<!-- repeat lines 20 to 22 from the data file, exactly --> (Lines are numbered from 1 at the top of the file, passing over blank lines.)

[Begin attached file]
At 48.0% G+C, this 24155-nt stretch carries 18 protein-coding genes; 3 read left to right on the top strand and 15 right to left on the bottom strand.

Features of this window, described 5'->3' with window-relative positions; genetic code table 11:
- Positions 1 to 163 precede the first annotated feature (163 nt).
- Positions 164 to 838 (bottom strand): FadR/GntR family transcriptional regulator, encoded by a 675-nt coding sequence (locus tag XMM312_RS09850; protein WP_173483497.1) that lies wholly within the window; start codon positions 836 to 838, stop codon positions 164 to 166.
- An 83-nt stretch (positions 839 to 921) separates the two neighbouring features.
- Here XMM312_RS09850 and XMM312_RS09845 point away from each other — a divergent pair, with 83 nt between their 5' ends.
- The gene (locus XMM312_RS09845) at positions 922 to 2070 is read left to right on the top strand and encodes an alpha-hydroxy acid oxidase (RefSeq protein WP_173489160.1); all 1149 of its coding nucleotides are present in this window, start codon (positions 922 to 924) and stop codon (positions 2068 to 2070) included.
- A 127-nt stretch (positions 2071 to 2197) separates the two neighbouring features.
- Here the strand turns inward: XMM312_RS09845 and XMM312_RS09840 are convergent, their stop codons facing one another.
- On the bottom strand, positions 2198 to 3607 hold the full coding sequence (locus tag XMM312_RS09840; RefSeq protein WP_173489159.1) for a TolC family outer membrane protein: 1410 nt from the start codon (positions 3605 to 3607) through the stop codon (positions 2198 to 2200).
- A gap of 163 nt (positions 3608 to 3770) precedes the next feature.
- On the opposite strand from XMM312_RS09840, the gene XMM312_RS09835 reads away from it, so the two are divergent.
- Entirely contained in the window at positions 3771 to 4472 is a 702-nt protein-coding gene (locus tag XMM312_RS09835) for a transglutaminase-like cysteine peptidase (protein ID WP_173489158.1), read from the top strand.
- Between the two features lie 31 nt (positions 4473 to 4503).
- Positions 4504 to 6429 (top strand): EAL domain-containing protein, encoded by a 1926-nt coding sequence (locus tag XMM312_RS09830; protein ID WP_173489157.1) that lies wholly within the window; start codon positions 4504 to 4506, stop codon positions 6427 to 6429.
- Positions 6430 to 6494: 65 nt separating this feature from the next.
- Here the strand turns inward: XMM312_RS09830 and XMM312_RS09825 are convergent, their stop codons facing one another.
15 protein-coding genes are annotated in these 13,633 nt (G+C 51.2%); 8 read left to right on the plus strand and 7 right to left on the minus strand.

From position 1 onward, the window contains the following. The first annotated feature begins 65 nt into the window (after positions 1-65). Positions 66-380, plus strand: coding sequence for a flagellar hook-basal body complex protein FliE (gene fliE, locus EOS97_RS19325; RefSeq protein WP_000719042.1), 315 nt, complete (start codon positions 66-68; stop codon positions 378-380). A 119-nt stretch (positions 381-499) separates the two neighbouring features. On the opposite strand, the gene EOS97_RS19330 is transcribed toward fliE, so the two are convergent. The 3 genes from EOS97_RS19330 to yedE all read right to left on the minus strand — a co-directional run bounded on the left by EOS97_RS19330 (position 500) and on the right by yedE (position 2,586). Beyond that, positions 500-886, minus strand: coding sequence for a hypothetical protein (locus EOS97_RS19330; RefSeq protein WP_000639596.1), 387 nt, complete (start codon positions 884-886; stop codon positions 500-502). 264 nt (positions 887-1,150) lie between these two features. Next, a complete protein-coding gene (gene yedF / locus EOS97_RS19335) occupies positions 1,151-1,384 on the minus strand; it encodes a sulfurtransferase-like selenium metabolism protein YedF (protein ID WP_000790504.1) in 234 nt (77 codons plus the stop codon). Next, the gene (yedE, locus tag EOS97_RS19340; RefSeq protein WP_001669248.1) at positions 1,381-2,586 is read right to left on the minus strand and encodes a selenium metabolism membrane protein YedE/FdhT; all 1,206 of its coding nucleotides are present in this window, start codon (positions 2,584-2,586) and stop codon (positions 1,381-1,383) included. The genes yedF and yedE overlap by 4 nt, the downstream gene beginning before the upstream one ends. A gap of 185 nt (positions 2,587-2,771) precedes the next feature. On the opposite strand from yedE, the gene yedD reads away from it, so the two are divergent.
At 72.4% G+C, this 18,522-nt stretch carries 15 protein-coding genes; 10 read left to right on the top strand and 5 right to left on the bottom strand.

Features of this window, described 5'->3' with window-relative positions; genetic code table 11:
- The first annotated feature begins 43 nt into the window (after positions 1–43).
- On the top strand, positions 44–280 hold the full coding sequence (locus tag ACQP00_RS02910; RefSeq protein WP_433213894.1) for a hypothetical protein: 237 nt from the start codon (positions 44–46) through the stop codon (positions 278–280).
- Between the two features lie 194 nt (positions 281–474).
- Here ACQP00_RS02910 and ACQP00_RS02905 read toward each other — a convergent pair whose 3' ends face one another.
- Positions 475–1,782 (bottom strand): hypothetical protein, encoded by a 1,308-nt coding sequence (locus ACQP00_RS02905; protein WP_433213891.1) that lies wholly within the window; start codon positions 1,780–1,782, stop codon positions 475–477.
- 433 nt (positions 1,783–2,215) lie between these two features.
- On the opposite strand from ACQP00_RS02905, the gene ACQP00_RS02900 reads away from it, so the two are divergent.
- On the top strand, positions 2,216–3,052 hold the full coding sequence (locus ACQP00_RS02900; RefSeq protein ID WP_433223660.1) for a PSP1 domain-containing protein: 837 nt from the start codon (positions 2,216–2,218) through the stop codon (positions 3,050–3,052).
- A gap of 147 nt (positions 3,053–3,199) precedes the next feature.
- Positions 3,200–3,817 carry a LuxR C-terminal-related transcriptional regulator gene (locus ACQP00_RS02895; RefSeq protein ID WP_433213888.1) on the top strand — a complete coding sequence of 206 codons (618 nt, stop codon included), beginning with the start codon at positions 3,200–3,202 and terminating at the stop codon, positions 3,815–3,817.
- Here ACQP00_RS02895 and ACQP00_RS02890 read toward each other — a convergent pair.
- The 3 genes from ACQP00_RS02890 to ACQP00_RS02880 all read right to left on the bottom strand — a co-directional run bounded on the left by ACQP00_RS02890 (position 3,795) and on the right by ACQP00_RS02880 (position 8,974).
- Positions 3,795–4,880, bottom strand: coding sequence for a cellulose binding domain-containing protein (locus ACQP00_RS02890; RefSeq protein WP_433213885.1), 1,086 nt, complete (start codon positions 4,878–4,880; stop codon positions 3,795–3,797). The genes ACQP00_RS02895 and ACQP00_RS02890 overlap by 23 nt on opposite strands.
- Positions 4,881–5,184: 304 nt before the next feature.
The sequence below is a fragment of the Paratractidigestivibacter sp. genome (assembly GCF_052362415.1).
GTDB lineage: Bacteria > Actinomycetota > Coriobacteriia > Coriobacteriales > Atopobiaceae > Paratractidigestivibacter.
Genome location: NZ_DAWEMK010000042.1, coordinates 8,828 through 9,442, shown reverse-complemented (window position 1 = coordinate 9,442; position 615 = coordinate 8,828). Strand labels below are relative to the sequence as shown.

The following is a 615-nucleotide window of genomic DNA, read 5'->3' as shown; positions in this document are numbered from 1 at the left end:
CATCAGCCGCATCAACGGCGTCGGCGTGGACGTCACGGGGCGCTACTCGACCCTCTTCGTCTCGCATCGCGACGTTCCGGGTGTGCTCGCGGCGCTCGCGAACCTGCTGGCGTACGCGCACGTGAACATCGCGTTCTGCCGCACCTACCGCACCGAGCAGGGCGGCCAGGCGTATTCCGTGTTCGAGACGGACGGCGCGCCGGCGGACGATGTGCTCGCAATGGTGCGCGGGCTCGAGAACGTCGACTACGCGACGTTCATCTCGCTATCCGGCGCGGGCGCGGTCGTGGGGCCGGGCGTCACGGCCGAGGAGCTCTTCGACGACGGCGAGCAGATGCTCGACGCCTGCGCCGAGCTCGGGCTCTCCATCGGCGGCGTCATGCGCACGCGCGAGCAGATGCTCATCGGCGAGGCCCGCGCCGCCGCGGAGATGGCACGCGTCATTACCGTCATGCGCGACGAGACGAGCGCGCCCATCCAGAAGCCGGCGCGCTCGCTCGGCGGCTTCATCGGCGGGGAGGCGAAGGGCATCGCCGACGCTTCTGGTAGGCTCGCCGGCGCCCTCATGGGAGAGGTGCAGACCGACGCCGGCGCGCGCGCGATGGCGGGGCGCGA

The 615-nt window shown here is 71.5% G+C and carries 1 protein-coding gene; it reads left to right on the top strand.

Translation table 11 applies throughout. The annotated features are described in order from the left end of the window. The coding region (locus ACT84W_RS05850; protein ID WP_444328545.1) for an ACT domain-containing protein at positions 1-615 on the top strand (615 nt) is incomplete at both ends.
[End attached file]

At 72.4% G+C, this 18,522-nt stretch carries 15 protein-coding genes; 10 read left to right on the top strand and 5 right to left on the bottom strand.

Features of this window, described 5'->3' with window-relative positions; genetic code table 11:
- The first annotated feature begins 43 nt into the window (after positions 1–43).